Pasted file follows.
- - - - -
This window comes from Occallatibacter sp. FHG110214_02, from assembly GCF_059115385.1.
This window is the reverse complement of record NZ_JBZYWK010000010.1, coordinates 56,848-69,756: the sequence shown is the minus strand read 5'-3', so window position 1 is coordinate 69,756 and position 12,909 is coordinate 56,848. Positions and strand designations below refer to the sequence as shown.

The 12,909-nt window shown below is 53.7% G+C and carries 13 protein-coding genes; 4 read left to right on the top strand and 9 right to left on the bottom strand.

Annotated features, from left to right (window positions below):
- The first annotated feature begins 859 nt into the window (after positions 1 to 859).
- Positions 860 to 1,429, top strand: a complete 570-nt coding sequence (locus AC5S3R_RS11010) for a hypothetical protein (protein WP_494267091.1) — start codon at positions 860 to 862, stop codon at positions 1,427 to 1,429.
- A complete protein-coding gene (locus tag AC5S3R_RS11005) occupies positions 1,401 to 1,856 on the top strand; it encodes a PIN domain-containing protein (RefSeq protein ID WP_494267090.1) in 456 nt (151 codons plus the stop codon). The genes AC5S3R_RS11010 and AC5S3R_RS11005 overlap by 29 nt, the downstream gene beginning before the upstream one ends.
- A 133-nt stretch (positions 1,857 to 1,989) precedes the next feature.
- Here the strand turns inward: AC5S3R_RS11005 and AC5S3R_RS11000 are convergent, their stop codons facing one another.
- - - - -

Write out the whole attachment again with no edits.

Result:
This window comes from Occallatibacter sp. FHG110214_02, from assembly GCF_059115385.1.
This window is the reverse complement of record NZ_JBZYWK010000010.1, coordinates 56,848-69,756: the sequence shown is the minus strand read 5'-3', so window position 1 is coordinate 69,756 and position 12,909 is coordinate 56,848. Positions and strand designations below refer to the sequence as shown.

The 12,909-nt window shown below is 53.7% G+C and carries 13 protein-coding genes; 4 read left to right on the top strand and 9 right to left on the bottom strand.

Annotated features, from left to right (window positions below):
- The first annotated feature begins 859 nt into the window (after positions 1 to 859).
- Positions 860 to 1,429, top strand: a complete 570-nt coding sequence (locus AC5S3R_RS11010) for a hypothetical protein (protein WP_494267091.1) — start codon at positions 860 to 862, stop codon at positions 1,427 to 1,429.
- A complete protein-coding gene (locus tag AC5S3R_RS11005) occupies positions 1,401 to 1,856 on the top strand; it encodes a PIN domain-containing protein (RefSeq protein ID WP_494267090.1) in 456 nt (151 codons plus the stop codon). The genes AC5S3R_RS11010 and AC5S3R_RS11005 overlap by 29 nt, the downstream gene beginning before the upstream one ends.
- A 133-nt stretch (positions 1,857 to 1,989) precedes the next feature.
- Here the strand turns inward: AC5S3R_RS11005 and AC5S3R_RS11000 are convergent, their stop codons facing one another.